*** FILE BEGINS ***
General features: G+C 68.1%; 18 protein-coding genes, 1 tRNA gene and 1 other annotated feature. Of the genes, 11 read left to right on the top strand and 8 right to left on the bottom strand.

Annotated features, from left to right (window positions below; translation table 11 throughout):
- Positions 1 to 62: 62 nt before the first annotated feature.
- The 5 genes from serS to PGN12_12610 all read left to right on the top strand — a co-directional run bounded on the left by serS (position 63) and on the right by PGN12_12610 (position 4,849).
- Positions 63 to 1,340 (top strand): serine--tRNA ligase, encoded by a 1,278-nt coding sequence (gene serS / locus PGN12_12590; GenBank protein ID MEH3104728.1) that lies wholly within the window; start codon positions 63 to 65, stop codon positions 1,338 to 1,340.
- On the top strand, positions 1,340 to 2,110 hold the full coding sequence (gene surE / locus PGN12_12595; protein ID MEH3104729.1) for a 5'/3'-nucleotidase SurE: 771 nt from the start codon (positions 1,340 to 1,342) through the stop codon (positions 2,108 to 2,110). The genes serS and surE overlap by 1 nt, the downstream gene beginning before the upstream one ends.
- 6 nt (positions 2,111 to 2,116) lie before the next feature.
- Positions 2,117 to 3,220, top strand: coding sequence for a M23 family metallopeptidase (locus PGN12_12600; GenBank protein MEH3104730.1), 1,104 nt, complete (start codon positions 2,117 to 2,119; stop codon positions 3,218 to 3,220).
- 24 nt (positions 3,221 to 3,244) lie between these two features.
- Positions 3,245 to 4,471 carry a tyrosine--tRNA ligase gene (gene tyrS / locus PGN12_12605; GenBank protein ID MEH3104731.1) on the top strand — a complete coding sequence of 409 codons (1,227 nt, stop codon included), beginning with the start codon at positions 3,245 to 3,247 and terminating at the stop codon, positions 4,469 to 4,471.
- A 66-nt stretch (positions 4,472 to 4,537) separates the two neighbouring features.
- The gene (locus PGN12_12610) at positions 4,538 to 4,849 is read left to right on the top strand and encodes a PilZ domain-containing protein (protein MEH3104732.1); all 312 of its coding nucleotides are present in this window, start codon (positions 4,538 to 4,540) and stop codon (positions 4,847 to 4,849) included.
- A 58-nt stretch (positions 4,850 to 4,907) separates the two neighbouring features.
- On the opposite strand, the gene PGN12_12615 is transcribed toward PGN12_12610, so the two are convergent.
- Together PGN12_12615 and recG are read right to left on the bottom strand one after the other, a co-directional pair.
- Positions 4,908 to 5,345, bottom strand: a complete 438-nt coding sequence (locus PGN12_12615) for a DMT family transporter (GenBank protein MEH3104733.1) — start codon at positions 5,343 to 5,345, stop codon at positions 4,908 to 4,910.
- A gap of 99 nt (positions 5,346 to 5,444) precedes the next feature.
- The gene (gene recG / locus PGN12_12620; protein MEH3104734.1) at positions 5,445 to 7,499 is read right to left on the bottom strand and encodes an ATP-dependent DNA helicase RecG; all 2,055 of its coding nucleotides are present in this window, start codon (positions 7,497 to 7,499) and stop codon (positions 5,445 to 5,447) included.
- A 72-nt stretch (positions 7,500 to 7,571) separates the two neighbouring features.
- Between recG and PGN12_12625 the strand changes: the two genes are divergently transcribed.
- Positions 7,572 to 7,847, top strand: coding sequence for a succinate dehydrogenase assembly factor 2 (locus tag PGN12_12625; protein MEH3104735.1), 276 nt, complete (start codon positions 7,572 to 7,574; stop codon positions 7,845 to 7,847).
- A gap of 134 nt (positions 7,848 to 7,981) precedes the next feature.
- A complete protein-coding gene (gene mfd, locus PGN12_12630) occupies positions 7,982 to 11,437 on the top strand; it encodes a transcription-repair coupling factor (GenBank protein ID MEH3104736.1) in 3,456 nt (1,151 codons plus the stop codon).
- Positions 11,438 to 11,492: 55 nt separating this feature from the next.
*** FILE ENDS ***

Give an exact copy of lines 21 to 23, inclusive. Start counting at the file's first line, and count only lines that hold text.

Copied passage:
- Positions 7,572 to 7,847, top strand: coding sequence for a succinate dehydrogenase assembly factor 2 (locus tag PGN12_12625; protein MEH3104735.1), 276 nt, complete (start codon positions 7,572 to 7,574; stop codon positions 7,845 to 7,847).
- A gap of 134 nt (positions 7,848 to 7,981) precedes the next feature.
- A complete protein-coding gene (gene mfd, locus PGN12_12630) occupies positions 7,982 to 11,437 on the top strand; it encodes a transcription-repair coupling factor (GenBank protein ID MEH3104736.1) in 3,456 nt (1,151 codons plus the stop codon).